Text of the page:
Thanks, everyone. I'm reassured to hear that you don't think I was totally out of line in my response.
Just to clarify -- a couple people mentioned stepping backwards so he wasn't in my personal space. Unfortunately, the way things were set up and how close we were to the wall already, there was nowhere to step back. But I will keep that in mind for the future.
I'm picturing your personal bubble to be a little bigger then normal because you were conversing, that he was within normal handshake distance. IF he was closer I would have moved until he was at normal handshake distance.
I don't think my personal bubble is all that much larger than normal -- I live in a BigCity and am crowded into public transportation all the time with no problems. And I'm a pretty touchy-feely person with my friends most of the time -- the difference being, of course, that they're my friends
. Also, he was not
in normal handshake distance but much closer -- picture the hand held out for a handshake with the elbow bent and held right next to the side of the torso. Plus leaning in with the upper body.
About other people's disabilities and my personal space: Maybe I'm just more lenient because I work with young kids, who invade my space all the time. I don't mind a "spectrum" kid touching me - I've had them (we are talking 5 year olds) run their hands down my front, including right over my breasts. It's a kid. Doesn't bother me.
I've worked with kids before in multiple contexts, including teaching tiny ones ballet for years. They cross all sorts of physical boundaries and invade my space and it doesn't bother me -- but I think that's largely in part because (a) they're kids and (b) I have a relationship
with them. Even in the very first class, when I just meet them, we have a relationship
from the get-go.
I went to a local dance club one night. During lessons, we're expected to change partners around the circle. When I got to one particular young man, he, first, insisted on talking non-stop during the lesson so I had to shush him and tell him that the instructor was teaching and we needed to pay attention, and second, he grabbed me several times in a very inappropriate place.
That's interesting because Jen's convention was a partner dancing one -- they have competition, showcases, and lessons throughout the weekend. Which might also be why everyone was so tolerant of John's ideosyncracies, because dancers often have no concept of personal space after getting super close to each other all the time when dancing? (Even in ballet, I've had teachers get up close and personal when making corrections.)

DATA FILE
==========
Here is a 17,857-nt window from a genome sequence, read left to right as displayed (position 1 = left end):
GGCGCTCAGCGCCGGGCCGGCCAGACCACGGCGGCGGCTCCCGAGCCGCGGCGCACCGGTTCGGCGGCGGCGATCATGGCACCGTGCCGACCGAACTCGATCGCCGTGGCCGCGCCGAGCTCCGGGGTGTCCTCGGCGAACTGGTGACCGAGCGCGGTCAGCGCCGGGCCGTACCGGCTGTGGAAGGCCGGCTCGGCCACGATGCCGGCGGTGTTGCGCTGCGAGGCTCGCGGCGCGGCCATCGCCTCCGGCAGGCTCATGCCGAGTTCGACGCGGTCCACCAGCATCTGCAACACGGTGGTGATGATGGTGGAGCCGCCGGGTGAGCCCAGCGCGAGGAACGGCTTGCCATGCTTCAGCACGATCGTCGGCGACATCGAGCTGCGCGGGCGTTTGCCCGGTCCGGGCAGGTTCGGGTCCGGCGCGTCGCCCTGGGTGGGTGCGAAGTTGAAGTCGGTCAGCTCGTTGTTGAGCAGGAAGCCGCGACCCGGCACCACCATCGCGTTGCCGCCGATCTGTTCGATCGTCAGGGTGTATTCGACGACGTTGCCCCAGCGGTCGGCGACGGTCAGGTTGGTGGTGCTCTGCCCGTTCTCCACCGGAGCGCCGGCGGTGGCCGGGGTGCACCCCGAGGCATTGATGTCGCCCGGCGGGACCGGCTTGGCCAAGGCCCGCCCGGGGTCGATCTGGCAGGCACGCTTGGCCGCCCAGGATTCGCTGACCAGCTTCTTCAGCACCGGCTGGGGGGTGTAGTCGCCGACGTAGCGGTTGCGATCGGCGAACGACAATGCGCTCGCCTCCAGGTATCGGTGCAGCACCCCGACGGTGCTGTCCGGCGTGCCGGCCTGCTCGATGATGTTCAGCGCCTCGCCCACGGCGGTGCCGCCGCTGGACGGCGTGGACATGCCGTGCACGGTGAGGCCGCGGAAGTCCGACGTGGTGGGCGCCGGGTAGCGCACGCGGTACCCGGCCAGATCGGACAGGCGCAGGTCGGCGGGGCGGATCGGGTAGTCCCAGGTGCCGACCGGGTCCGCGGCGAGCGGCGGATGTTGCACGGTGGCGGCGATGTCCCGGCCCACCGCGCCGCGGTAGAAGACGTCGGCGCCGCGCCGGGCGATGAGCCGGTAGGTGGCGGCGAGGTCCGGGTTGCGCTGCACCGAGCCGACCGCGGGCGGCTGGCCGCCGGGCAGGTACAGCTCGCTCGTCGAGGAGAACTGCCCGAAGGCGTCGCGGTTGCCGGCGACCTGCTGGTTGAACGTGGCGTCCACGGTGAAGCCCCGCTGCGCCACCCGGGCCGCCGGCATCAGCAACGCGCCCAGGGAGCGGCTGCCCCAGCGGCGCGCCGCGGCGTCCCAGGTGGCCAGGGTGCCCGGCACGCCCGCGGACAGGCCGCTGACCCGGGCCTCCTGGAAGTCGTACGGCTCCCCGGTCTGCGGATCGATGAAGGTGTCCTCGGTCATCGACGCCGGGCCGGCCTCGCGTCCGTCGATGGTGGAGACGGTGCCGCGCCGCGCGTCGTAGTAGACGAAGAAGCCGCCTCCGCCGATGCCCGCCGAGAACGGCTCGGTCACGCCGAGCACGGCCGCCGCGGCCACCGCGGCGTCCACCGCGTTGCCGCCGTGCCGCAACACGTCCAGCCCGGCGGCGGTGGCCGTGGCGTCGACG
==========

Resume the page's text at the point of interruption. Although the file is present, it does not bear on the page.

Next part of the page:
While I firmly believe that people who have disabilities should be educated to the extent their disability allows, and that they should be helped to have as normal a life as possible, if you are the guardian of a person with a disability, you either teach them basic manners, or you don't let them out alone.
I totally agree with this, but unfortunately, not everyone does which is how we run into situations such as the one with John in the first place.
What surprises me most about the OPs encounter is that the friend didnt intervene when she realized her friend was being made uncomfortable by someone she is sort of acquainted with. If the friend, I would have intervened with a "Hi John, remember me? I'm Jen. Are you having fun tonight? Good. Well, we will see you later."
To be fair to Jen, I think that she was just as uncomfortable as I was -- both in that particular instance and with John's forwardness throughout the convention. She had no more idea of how to deal with it politely and effectively than I did. I've also been reading e-hell and developing my shine spine a lot longer than she has.
Anyway, thanks again! I feel much more confident about handling this kind of awkwardness in the future. (Of course, next I'll run into something totally different and freeze...